Multiple Weather Regimes over the North Atlantic: Analysis of Precursors and Successors

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  • 1 Department of Atmospheric Sciences, University Of California, Los Angeles, and Laboratoire de Météorologie Dynamique, Paris, France
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Abstract

The algorithm developed by Vautard and Legras is applied to a series of 37 winter of 700 mb geopotential height observations, in order to identify quasi-stationary patterns occurring over the extratropical North Atlantic area. Weather regimes are obtained as solutions of a act of nine nonlinear statistical equations, giving the balance of the large-scale average tendency. Four regime patterns are found. The first one exhibits the typical European blocking dipole. The second one is an enhanced zonal flow. The third one consists of a positive anomaly over Greenland, and the last one is characterized by a ridge over the eastern Atlantic Ocean. The role played by the transient small scales in the maintenance of thew four regimes is discussed.

Next, the backward and forward memory times of the different weather regimes are established. Evidence is brought that the atmosphere keeps its memory of regime occurrences into the medium range (10–20 days). Backward memory times are shorter (5–10 days), showing that the onsets of the regimes are rather sudden. Preferred precursor and successor patterns are identified as the maxima of the composite probability densities of the anomalies occurring before the onsets and after the breaks. Some transitions between regimes are quite smooth, while others consist of a dramatic change, within a couple of days, of the weather pattern. For instance, blocking is often preceeded by a positive anomaly in the mid-Atlantic together with a trough over Europe.

The preferred transitions between regimes are examined. It is shown, in particular, that zonal flows am likely to become blocked flows, and that the Greenland Anticyclone regime (third regime) is likely to succeed blocking events. All statistics are tested against climatology. The systematic aspect of this study gives rise to multiple applications, especially for case and composite studies on model prediction errors.

Abstract

The algorithm developed by Vautard and Legras is applied to a series of 37 winter of 700 mb geopotential height observations, in order to identify quasi-stationary patterns occurring over the extratropical North Atlantic area. Weather regimes are obtained as solutions of a act of nine nonlinear statistical equations, giving the balance of the large-scale average tendency. Four regime patterns are found. The first one exhibits the typical European blocking dipole. The second one is an enhanced zonal flow. The third one consists of a positive anomaly over Greenland, and the last one is characterized by a ridge over the eastern Atlantic Ocean. The role played by the transient small scales in the maintenance of thew four regimes is discussed.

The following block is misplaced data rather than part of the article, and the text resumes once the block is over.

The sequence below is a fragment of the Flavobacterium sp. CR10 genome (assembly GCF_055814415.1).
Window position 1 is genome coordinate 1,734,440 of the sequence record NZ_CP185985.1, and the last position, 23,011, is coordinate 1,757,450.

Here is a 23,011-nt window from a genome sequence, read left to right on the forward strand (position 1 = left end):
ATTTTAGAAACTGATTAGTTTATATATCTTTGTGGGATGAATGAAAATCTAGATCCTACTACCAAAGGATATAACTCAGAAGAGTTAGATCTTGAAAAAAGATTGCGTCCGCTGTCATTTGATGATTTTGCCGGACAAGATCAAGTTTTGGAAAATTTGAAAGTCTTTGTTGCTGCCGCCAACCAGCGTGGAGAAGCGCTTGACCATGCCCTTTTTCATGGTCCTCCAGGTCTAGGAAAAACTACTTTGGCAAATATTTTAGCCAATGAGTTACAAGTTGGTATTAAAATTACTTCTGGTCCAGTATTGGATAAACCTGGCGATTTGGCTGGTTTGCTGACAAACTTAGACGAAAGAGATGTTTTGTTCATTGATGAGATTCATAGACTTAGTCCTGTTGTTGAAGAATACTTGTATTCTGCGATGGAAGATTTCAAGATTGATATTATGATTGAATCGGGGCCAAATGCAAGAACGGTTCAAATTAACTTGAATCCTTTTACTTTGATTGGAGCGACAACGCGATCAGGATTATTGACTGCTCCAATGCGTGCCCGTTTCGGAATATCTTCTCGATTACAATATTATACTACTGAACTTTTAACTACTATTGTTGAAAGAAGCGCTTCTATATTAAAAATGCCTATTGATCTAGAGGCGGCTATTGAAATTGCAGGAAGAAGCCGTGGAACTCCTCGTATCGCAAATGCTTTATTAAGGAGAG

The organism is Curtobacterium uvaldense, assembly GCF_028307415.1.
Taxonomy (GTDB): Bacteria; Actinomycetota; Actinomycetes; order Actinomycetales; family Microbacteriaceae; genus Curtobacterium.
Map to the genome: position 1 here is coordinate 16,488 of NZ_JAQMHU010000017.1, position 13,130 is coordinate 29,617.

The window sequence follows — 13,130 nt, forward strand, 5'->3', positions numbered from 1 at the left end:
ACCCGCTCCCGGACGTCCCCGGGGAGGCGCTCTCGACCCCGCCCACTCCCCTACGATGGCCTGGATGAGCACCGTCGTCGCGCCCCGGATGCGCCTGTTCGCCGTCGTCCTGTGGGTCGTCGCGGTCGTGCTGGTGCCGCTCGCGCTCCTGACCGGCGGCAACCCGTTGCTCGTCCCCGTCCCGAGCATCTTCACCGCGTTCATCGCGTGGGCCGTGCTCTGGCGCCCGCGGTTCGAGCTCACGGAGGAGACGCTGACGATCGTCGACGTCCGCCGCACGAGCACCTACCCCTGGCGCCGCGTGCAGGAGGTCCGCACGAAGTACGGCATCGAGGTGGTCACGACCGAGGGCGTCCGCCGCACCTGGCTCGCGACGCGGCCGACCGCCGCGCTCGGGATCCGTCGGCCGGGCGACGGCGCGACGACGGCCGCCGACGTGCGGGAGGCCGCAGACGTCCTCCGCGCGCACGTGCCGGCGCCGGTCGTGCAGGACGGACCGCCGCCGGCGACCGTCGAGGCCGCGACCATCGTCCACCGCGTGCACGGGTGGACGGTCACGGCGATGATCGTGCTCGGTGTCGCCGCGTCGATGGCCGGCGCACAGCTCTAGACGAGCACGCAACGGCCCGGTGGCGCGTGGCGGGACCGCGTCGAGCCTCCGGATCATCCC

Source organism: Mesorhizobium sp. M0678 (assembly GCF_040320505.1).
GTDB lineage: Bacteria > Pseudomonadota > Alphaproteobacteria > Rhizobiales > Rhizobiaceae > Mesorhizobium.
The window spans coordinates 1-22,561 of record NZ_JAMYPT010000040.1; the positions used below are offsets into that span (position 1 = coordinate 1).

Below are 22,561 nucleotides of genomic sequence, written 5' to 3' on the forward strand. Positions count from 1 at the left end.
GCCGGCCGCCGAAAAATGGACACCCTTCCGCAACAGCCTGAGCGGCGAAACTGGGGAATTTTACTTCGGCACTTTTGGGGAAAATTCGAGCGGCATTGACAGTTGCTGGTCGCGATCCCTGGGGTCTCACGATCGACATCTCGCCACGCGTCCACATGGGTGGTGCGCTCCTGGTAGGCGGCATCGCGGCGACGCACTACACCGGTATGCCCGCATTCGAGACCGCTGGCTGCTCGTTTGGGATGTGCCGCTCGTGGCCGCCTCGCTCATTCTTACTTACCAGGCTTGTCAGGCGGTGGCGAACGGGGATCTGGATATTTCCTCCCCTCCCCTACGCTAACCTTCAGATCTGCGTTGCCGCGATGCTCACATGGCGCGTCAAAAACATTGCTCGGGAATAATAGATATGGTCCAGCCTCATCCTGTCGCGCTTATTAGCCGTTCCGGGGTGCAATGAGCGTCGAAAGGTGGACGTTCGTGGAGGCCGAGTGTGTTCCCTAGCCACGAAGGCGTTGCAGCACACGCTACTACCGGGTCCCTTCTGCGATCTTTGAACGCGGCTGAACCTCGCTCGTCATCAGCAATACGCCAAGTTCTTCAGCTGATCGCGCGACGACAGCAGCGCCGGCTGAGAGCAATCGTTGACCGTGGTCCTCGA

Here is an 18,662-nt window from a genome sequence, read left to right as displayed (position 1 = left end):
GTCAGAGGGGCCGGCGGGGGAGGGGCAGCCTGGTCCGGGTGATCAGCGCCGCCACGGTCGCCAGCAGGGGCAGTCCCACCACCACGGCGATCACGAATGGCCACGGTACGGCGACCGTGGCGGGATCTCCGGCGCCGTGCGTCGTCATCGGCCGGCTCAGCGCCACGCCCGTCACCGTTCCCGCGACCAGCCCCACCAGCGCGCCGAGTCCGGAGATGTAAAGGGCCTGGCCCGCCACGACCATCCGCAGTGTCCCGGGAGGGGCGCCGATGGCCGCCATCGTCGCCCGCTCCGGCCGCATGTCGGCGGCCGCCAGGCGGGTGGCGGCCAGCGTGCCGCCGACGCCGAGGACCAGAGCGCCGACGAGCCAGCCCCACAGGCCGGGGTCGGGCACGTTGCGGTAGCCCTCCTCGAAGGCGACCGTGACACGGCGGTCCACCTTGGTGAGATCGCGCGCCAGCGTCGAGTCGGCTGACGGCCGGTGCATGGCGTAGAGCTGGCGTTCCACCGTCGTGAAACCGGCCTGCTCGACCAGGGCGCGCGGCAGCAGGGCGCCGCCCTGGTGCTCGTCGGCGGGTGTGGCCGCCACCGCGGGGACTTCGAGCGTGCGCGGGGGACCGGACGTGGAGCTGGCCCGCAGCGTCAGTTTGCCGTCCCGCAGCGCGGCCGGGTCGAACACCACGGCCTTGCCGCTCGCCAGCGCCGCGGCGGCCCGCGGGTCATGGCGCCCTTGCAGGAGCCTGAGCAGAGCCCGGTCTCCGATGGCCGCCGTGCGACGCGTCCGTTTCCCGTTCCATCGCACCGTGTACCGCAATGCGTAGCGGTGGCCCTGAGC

Next, the backward and forward memory times of the different weather regimes are established. Evidence is brought that the atmosphere keeps its memory of regime occurrences into the medium range (10–20 days). Backward memory times are shorter (5–10 days), showing that the onsets of the regimes are rather sudden. Preferred precursor and successor patterns are identified as the maxima of the composite probability densities of the anomalies occurring before the onsets and after the breaks. Some transitions between regimes are quite smooth, while others consist of a dramatic change, within a couple of days, of the weather pattern. For instance, blocking is often preceeded by a positive anomaly in the mid-Atlantic together with a trough over Europe.

The preferred transitions between regimes are examined. It is shown, in particular, that zonal flows am likely to become blocked flows, and that the Greenland Anticyclone regime (third regime) is likely to succeed blocking events. All statistics are tested against climatology. The systematic aspect of this study gives rise to multiple applications, especially for case and composite studies on model prediction errors.

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